What are some practical strategies parents can use to build their child’s language and interaction skills?
Ask the Experts by Kristen DeVooght and Dorothy Heitjan
Language is the foundation of learning. Development of language occurs in the pivotal years between birth and 5 years of age. The role parents and caregivers play during this time is monumental.
There are three main strategies parents can use to bolster their child’s language and vocabulary skills. These three strategies as described by Dr. Dana Suskind in her book, Thirty Million Words, are:
- Tuning In: Recognizing and following a child’s interest or focus
- Talking More: Using descriptive words to enrich that interest or focus
- Taking Turns: Reading non-verbal cues or using questions/comments to extend the number of conversational turns or interactions.
By incorporating these strategies daily, “mundane" daily activities can be transformed into valuable brain building opportunities. These strategies can be applied anywhere and in any situation.
Q. Can’t children learn language and vocabulary from the many innovative apps and screen programs offered today?
A. While some apps and computerized programs are clever and innovative, they lack the dynamic element that only human interaction can provide. Child language research clearly supports the role of attuned parent interaction on the ability of a young developing mind to reach its potential. According to the American Academy of Pediatrics, children under 2 should not have any screen time. Children aged 2-4 are recommended to have only one hour daily. Apps and programs that involve human interaction can be the most beneficial as they combine both human interaction as well as exposure to what current technology can offer. When adults and children are solely engaging with a 2-dimensional screen, unfortunately something valuable is not happening: real-life interaction with humans and the 3D tactile world.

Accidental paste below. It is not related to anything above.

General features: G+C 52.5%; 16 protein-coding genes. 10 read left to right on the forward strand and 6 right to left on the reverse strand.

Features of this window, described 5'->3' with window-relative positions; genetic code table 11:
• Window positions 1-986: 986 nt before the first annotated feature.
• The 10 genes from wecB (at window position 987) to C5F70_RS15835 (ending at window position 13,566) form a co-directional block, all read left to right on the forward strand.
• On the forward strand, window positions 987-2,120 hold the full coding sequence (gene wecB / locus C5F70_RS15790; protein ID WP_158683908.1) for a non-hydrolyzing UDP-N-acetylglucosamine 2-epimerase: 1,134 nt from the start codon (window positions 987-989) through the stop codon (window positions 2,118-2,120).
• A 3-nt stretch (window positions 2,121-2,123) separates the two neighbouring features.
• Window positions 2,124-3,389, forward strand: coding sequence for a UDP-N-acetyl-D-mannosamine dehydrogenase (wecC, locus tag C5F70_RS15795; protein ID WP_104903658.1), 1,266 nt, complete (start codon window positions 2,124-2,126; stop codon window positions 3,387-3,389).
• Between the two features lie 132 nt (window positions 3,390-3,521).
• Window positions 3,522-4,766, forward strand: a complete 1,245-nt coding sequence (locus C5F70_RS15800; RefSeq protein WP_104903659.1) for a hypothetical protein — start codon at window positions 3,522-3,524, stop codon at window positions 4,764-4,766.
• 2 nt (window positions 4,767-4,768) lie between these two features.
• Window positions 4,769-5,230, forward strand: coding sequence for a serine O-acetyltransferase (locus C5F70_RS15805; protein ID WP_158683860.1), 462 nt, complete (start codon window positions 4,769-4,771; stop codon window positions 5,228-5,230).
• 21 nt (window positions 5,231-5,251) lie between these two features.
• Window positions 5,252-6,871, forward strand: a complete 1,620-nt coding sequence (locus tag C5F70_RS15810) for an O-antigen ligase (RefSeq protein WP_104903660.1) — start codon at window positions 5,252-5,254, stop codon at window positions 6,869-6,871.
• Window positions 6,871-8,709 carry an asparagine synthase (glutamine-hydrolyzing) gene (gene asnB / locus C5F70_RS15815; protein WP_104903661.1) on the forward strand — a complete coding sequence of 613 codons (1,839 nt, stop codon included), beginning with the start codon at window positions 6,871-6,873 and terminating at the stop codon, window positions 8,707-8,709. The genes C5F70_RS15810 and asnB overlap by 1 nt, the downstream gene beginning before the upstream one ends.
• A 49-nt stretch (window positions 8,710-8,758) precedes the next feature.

Q. Why is the period of birth to five such a critical time in a child’s life?
A. A child’s brain is growing rapidly during these preschool years. Many changes are happening, and neuro pathways are being formed. During this period of the brain’s neuroplasticity, it is vital to nurture the child’s brain with language, interaction and vocabulary. Vocabulary exposure plays a pivotal role in a child reaching his or her potential with reading and academic success.
Dorothy Heitjan is an early childhood program teacher and speech-language pathologist and Kristen DeVooght is a speech-language pathologist, both with Grosse Pointe Public Schools.
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